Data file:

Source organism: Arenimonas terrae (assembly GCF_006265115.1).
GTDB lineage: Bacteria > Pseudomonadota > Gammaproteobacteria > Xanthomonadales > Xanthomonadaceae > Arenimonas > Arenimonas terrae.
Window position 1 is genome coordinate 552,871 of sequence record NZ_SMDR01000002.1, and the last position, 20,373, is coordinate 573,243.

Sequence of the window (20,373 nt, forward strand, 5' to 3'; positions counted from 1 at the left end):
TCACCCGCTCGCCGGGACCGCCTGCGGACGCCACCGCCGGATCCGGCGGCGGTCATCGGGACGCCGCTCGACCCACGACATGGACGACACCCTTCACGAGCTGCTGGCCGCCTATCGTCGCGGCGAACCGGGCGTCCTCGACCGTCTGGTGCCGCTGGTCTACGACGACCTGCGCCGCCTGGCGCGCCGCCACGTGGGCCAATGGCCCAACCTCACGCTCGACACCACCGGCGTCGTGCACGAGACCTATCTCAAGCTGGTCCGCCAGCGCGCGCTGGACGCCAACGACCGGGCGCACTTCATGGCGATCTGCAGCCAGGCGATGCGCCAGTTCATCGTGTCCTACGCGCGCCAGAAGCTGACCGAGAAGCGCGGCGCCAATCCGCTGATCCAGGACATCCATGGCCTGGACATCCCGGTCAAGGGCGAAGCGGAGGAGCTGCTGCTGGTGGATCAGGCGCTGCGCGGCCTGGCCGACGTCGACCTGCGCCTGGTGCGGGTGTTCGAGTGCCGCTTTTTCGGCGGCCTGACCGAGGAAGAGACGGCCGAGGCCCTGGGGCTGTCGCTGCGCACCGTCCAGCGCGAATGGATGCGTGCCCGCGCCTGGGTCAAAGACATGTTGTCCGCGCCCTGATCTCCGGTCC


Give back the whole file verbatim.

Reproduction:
Source organism: Arenimonas terrae (assembly GCF_006265115.1).
GTDB lineage: Bacteria > Pseudomonadota > Gammaproteobacteria > Xanthomonadales > Xanthomonadaceae > Arenimonas > Arenimonas terrae.
Window position 1 is genome coordinate 552,871 of sequence record NZ_SMDR01000002.1, and the last position, 20,373, is coordinate 573,243.

Sequence of the window (20,373 nt, forward strand, 5' to 3'; positions counted from 1 at the left end):
TCACCCGCTCGCCGGGACCGCCTGCGGACGCCACCGCCGGATCCGGCGGCGGTCATCGGGACGCCGCTCGACCCACGACATGGACGACACCCTTCACGAGCTGCTGGCCGCCTATCGTCGCGGCGAACCGGGCGTCCTCGACCGTCTGGTGCCGCTGGTCTACGACGACCTGCGCCGCCTGGCGCGCCGCCACGTGGGCCAATGGCCCAACCTCACGCTCGACACCACCGGCGTCGTGCACGAGACCTATCTCAAGCTGGTCCGCCAGCGCGCGCTGGACGCCAACGACCGGGCGCACTTCATGGCGATCTGCAGCCAGGCGATGCGCCAGTTCATCGTGTCCTACGCGCGCCAGAAGCTGACCGAGAAGCGCGGCGCCAATCCGCTGATCCAGGACATCCATGGCCTGGACATCCCGGTCAAGGGCGAAGCGGAGGAGCTGCTGCTGGTGGATCAGGCGCTGCGCGGCCTGGCCGACGTCGACCTGCGCCTGGTGCGGGTGTTCGAGTGCCGCTTTTTCGGCGGCCTGACCGAGGAAGAGACGGCCGAGGCCCTGGGGCTGTCGCTGCGCACCGTCCAGCGCGAATGGATGCGTGCCCGCGCCTGGGTCAAAGACATGTTGTCCGCGCCCTGATCTCCGGTCC